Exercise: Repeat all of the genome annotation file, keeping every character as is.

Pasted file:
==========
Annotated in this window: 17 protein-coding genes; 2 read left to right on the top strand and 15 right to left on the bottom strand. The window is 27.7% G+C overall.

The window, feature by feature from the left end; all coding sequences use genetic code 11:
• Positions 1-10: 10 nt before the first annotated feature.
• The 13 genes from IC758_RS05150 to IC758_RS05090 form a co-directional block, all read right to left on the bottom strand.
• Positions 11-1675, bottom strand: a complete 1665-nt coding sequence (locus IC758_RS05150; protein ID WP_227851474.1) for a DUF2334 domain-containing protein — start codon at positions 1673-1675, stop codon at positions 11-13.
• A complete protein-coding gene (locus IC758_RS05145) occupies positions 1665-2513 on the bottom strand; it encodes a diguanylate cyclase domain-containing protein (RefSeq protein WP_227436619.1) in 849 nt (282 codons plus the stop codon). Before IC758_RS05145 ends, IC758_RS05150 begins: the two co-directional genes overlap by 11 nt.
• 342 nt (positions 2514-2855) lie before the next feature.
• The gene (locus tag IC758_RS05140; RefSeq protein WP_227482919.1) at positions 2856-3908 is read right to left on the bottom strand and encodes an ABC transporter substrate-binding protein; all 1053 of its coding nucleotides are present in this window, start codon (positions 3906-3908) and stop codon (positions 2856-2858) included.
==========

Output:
Annotated in this window: 17 protein-coding genes; 2 read left to right on the top strand and 15 right to left on the bottom strand. The window is 27.7% G+C overall.

The window, feature by feature from the left end; all coding sequences use genetic code 11:
• Positions 1-10: 10 nt before the first annotated feature.
• The 13 genes from IC758_RS05150 to IC758_RS05090 form a co-directional block, all read right to left on the bottom strand.
• Positions 11-1675, bottom strand: a complete 1665-nt coding sequence (locus IC758_RS05150; protein ID WP_227851474.1) for a DUF2334 domain-containing protein — start codon at positions 1673-1675, stop codon at positions 11-13.
• A complete protein-coding gene (locus IC758_RS05145) occupies positions 1665-2513 on the bottom strand; it encodes a diguanylate cyclase domain-containing protein (RefSeq protein WP_227436619.1) in 849 nt (282 codons plus the stop codon). Before IC758_RS05145 ends, IC758_RS05150 begins: the two co-directional genes overlap by 11 nt.
• 342 nt (positions 2514-2855) lie before the next feature.
• The gene (locus tag IC758_RS05140; RefSeq protein WP_227482919.1) at positions 2856-3908 is read right to left on the bottom strand and encodes an ABC transporter substrate-binding protein; all 1053 of its coding nucleotides are present in this window, start codon (positions 3906-3908) and stop codon (positions 2856-2858) included.